Earlier this week the National Automated Clearing House Association (Nacha) announced plans for a new blockchain system, Phixius, to enable the exchange of payment-related information.
Nacha runs the ACH payments system in the U.S. which in 2018 processed 23 billion payments with a value of $51 trillion. In terms of dollar value, this is by far the dominant U.S. electronic method of payment.
A major avenue for fraudsters is to replace real recipient bank details with their own. It’s commonplace to hear of scams in which a seemingly legitimate email arrives at an accounts department with an attached invoice. But the payment details are not the correct ones. Sometimes there’s an added sense of urgency if the fraudulent email appears to come from the person’s boss.
“Traditionally, the exchange of payment-related information has consisted of multiple bilateral agreements. Unfortunately, that limits broader industry adoption and fails to address today’s interoperability expectations. Phixius changes all of that,” said George Throckmorton Nacha Managing Director and Executive Director of Afinis Interoperability Standards.
He continued: “Phixius eliminates the need for multiple data exchange agreements by leveraging blockchain technology, standardization and rules that govern network participants.”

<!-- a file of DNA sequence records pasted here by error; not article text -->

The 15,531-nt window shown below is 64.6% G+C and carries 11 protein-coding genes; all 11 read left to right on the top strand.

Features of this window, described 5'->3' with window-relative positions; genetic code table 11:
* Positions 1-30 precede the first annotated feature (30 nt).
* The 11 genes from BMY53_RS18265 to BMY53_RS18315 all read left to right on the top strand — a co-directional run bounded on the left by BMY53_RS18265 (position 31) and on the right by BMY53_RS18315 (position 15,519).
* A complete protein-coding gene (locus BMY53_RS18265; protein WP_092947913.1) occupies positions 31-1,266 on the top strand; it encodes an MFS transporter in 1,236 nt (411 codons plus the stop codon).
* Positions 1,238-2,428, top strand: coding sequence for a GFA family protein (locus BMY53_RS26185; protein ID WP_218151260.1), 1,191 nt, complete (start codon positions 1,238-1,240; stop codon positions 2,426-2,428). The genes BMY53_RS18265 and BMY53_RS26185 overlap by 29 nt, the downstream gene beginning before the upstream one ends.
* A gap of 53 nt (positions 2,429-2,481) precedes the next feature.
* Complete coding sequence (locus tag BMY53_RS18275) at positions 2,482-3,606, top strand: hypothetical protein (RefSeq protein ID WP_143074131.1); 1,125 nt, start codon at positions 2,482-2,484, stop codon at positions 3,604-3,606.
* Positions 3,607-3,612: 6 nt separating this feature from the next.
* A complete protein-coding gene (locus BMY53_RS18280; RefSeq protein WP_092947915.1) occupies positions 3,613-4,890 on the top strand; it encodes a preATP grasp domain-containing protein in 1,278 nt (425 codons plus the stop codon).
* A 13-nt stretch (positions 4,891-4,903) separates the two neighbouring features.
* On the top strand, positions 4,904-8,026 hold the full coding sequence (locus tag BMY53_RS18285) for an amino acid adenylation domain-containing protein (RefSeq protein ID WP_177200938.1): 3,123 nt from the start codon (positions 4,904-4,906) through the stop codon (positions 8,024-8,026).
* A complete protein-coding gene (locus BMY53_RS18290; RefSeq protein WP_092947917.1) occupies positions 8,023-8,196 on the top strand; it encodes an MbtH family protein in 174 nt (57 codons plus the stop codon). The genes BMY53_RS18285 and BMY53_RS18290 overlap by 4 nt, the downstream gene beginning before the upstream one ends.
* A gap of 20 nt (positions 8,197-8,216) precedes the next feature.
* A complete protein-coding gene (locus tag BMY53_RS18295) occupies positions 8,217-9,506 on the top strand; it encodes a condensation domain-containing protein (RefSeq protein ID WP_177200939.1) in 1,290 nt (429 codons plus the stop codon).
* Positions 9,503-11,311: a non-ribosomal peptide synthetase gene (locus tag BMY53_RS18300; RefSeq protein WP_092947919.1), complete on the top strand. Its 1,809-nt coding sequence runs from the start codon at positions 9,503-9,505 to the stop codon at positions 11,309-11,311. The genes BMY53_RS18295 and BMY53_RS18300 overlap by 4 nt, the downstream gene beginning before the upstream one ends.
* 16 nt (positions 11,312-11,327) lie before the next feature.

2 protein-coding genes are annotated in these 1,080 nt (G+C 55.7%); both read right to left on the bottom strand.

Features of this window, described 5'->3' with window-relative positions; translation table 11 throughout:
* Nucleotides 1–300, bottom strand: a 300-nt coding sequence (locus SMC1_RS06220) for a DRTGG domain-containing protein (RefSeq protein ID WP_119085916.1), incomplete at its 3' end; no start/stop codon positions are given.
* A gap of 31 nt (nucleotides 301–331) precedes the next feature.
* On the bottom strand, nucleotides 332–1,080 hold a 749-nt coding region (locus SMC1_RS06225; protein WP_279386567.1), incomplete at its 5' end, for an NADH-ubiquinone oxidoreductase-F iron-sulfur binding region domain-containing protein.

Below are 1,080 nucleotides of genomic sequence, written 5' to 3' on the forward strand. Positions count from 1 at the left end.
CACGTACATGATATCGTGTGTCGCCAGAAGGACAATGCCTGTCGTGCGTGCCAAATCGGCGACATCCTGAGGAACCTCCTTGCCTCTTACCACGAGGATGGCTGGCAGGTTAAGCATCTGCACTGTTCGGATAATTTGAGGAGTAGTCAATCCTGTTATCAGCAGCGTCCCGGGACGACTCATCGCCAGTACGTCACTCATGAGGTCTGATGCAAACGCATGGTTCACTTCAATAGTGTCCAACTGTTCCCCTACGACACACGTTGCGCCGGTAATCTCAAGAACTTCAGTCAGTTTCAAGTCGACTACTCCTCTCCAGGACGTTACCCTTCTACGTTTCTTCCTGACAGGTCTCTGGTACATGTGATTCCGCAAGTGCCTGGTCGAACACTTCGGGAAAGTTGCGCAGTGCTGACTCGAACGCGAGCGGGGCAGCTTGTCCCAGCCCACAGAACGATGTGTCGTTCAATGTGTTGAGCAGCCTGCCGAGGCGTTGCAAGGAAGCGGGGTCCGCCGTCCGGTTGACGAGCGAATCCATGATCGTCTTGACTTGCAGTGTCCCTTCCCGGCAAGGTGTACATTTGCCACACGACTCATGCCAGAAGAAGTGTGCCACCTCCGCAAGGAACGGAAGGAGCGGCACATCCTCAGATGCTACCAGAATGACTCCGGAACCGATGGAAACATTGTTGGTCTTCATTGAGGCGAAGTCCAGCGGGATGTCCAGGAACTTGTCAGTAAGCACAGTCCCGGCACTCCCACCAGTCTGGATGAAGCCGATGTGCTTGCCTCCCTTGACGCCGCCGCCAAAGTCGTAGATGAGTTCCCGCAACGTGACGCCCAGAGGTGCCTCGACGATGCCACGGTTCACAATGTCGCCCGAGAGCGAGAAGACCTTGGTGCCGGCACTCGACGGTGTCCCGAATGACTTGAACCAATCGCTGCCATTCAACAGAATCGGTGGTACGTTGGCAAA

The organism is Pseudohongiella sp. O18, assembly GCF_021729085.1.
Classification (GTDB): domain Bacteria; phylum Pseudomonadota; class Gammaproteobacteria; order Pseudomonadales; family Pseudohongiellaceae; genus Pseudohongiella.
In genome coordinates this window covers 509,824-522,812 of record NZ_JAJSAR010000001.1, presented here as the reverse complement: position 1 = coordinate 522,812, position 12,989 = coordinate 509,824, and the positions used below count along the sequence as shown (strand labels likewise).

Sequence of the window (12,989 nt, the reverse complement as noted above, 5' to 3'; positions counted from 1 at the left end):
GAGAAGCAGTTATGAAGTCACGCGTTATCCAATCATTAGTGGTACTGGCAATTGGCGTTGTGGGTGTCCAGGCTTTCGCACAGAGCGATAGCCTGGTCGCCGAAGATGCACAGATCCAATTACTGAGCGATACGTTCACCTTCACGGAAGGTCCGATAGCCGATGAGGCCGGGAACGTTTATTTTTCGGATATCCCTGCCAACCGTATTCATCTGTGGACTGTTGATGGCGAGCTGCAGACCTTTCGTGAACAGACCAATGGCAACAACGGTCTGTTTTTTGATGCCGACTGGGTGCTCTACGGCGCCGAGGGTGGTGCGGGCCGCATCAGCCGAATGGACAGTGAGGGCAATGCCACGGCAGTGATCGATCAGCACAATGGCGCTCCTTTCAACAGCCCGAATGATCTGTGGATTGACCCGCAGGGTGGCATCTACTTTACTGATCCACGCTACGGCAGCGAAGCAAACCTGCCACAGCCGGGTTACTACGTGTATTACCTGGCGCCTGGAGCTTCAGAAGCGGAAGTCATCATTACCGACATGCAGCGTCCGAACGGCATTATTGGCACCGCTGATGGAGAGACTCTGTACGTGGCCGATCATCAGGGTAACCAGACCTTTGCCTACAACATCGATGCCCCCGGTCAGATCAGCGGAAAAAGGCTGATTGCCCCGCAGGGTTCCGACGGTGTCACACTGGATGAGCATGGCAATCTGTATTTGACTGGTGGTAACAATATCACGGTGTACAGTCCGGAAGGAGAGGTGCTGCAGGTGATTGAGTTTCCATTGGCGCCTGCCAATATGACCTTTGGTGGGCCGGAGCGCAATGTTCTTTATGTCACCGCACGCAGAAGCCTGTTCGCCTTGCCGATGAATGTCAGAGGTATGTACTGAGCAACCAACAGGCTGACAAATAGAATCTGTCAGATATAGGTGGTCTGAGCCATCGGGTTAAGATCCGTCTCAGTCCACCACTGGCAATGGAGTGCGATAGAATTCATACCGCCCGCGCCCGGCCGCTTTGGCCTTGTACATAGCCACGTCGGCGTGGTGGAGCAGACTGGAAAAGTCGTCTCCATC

The solution won’t just be about validating account information. It will also include B2B directory services and requests for payment. The ultimate aim is to encourage more electronic payments.
Nacha has awarded the development contract to EY and EY’s blockchain platform is based on Ethereum.
Others are working on solutions to serve a similar purpose. For example, Tradeshift is working with fraud protection firm SiS to store blockchain-based supplier information.
Numerous national payment organizations around the world are exploring using blockchain. In India, the NPCI wants to use blockchain to reduce the need for interbank reconciliations. A similar solution, Spunta, is live in Italy.